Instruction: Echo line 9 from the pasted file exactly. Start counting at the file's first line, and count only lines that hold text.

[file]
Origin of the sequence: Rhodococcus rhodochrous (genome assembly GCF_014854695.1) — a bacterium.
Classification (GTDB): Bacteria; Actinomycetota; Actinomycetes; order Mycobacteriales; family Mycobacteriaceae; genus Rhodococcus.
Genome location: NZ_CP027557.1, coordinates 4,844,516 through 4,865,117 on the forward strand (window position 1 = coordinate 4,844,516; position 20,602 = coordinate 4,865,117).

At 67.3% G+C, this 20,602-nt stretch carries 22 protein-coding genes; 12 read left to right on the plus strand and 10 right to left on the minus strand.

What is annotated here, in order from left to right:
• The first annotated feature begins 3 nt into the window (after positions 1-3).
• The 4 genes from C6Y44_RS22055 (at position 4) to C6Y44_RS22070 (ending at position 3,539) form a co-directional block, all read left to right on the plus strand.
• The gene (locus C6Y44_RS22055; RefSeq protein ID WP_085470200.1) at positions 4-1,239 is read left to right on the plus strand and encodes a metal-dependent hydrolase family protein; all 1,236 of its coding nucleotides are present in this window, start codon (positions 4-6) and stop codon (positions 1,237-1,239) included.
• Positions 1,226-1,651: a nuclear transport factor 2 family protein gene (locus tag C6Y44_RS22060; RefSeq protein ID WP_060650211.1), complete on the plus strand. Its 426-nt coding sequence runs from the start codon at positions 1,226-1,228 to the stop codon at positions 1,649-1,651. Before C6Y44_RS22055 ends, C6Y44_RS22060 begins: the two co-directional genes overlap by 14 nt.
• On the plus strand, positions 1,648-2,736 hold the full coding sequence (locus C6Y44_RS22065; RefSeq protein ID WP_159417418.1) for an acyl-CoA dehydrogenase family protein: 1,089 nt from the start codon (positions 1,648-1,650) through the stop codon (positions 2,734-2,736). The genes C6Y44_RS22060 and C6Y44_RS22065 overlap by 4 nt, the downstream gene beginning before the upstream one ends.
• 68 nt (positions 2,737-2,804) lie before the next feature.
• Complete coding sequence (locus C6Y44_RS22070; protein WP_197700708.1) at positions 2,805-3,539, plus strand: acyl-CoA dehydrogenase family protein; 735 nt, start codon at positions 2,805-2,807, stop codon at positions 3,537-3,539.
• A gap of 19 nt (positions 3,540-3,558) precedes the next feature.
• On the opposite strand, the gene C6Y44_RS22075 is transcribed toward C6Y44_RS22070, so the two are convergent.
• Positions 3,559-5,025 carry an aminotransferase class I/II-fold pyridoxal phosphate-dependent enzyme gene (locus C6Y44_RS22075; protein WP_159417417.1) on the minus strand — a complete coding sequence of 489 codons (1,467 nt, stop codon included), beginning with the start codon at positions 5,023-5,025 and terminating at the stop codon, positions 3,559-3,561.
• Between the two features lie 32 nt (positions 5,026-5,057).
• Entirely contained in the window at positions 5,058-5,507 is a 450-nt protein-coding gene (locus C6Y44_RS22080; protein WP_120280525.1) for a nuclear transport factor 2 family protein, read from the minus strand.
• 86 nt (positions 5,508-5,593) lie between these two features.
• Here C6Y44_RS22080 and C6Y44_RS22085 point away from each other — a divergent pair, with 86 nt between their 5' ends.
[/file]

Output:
• Positions 1,226-1,651: a nuclear transport factor 2 family protein gene (locus tag C6Y44_RS22060; RefSeq protein ID WP_060650211.1), complete on the plus strand. Its 426-nt coding sequence runs from the start codon at positions 1,226-1,228 to the stop codon at positions 1,649-1,651. Before C6Y44_RS22055 ends, C6Y44_RS22060 begins: the two co-directional genes overlap by 14 nt.